The Lightweight Directory Access Protocol (LDAP) is a vendor-neutral application protocol that is used to get access & maintain distributed directory information in a well mannered & organized over Intranet or Cloud.
LDAP stores this data by way of records that contain a set of attributes. Think of the attributes like fields in a database. The record itself has a unique identifier, a 'Distinguished Name' in LDAP parlance, most often seen as 'DN.' This is the unique bit of each entry, kind of like the path to a file on your file system.
LDAP authentication is a process that validates the username and password against the directories such as Active Directory, OpenLDAP. Which groups are a user in? Only users in the detective group should have access to the clues application, so when someone attempts to log in, ensure they are in the proper group before granting access, etc.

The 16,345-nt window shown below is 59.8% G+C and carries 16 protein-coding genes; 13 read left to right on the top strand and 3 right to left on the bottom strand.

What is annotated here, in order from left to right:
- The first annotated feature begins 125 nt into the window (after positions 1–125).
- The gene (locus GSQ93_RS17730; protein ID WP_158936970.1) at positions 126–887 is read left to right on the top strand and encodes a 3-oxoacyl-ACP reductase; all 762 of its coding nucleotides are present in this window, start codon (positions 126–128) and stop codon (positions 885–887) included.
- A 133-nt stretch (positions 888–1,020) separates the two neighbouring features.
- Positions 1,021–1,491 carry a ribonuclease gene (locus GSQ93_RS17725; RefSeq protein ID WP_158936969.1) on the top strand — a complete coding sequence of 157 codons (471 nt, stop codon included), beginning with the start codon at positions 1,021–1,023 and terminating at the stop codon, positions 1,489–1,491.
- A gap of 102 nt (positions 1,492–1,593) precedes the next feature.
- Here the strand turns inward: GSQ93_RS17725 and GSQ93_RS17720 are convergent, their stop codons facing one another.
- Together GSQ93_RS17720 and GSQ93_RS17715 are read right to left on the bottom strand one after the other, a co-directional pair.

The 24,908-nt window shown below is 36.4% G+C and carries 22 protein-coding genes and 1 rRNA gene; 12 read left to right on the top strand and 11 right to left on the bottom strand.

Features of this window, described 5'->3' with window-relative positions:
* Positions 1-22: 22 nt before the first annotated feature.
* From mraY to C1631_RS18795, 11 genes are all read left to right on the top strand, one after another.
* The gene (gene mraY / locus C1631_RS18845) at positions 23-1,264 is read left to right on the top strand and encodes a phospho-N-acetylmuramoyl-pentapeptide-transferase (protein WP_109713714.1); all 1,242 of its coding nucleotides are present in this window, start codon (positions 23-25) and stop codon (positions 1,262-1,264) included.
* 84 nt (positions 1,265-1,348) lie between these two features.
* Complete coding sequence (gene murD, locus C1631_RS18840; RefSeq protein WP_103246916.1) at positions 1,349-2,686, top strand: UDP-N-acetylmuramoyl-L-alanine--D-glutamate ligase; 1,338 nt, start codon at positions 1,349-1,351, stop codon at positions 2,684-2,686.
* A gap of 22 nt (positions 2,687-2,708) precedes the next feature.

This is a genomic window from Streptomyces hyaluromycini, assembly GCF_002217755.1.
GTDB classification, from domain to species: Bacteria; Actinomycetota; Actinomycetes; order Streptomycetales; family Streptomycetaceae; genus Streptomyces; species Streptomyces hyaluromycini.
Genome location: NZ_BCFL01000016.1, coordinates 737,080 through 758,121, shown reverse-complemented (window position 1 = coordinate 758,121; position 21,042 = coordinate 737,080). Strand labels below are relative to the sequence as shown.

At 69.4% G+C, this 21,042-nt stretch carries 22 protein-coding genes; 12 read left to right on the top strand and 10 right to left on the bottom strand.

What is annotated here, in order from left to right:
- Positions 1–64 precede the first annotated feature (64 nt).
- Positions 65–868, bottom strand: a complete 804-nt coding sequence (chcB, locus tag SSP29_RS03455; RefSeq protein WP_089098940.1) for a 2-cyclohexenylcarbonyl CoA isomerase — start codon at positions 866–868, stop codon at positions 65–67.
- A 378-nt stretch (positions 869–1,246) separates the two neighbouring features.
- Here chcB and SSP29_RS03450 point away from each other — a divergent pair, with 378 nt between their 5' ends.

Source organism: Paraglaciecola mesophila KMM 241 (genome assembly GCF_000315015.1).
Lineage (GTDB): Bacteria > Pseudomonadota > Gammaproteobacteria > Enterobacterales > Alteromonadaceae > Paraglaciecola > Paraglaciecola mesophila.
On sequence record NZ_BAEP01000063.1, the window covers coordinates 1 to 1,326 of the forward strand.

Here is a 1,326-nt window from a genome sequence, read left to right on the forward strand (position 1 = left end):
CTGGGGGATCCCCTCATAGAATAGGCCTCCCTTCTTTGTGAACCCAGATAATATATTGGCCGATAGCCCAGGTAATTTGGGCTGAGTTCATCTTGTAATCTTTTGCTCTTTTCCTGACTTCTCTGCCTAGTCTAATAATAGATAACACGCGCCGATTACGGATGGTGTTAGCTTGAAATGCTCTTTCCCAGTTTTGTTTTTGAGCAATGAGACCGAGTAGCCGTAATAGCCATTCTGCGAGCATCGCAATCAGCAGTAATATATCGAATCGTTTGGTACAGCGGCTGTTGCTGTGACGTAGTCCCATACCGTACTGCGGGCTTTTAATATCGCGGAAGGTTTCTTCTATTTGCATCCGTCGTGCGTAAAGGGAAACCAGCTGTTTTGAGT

But how does one gain access to all of those records? The process is pretty straight forward from a flow perspective:
Directories, or directory information services, are network databases that store information in data trees. Each entry in the tree includes (among other, less critical components) a distinguished name, a collection of attributes, and a collection of object classes.
For example, Active Directory is the proprietary directory services provider for Windows environments. LDAP is a request-response protocol that allows you to easily interact with directory servers like Active Directory by using specific entry components in order to find, view, or edit information.
Active Directory is a directory service developed by Microsoft for Windows domain networks. It is included in most Windows Server operating systems as a set of processes and services. Initially, Active Directory was only in charge of centralized domain management.